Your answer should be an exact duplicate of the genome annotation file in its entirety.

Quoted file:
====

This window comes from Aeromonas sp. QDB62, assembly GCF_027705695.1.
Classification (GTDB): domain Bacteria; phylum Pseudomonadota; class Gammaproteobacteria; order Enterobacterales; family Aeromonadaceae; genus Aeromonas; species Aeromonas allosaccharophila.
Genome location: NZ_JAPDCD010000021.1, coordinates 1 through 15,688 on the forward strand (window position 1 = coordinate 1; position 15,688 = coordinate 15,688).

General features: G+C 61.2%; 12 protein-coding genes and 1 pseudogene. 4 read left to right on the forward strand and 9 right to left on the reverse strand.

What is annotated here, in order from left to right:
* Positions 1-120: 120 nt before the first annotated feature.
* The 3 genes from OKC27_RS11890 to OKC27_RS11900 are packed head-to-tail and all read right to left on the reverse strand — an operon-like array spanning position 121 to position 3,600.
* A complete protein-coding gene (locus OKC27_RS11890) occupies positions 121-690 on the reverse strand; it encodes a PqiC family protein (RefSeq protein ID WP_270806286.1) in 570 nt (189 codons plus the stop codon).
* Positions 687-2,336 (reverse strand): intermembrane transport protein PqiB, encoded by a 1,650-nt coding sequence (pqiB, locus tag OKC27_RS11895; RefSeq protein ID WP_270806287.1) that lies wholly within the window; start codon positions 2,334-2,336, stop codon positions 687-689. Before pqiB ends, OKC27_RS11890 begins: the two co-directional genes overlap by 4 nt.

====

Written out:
This window comes from Aeromonas sp. QDB62, assembly GCF_027705695.1.
Classification (GTDB): domain Bacteria; phylum Pseudomonadota; class Gammaproteobacteria; order Enterobacterales; family Aeromonadaceae; genus Aeromonas; species Aeromonas allosaccharophila.
Genome location: NZ_JAPDCD010000021.1, coordinates 1 through 15,688 on the forward strand (window position 1 = coordinate 1; position 15,688 = coordinate 15,688).

General features: G+C 61.2%; 12 protein-coding genes and 1 pseudogene. 4 read left to right on the forward strand and 9 right to left on the reverse strand.

What is annotated here, in order from left to right:
* Positions 1-120: 120 nt before the first annotated feature.
* The 3 genes from OKC27_RS11890 to OKC27_RS11900 are packed head-to-tail and all read right to left on the reverse strand — an operon-like array spanning position 121 to position 3,600.
* A complete protein-coding gene (locus OKC27_RS11890) occupies positions 121-690 on the reverse strand; it encodes a PqiC family protein (RefSeq protein ID WP_270806286.1) in 570 nt (189 codons plus the stop codon).
* Positions 687-2,336 (reverse strand): intermembrane transport protein PqiB, encoded by a 1,650-nt coding sequence (pqiB, locus tag OKC27_RS11895; RefSeq protein ID WP_270806287.1) that lies wholly within the window; start codon positions 2,334-2,336, stop codon positions 687-689. Before pqiB ends, OKC27_RS11890 begins: the two co-directional genes overlap by 4 nt.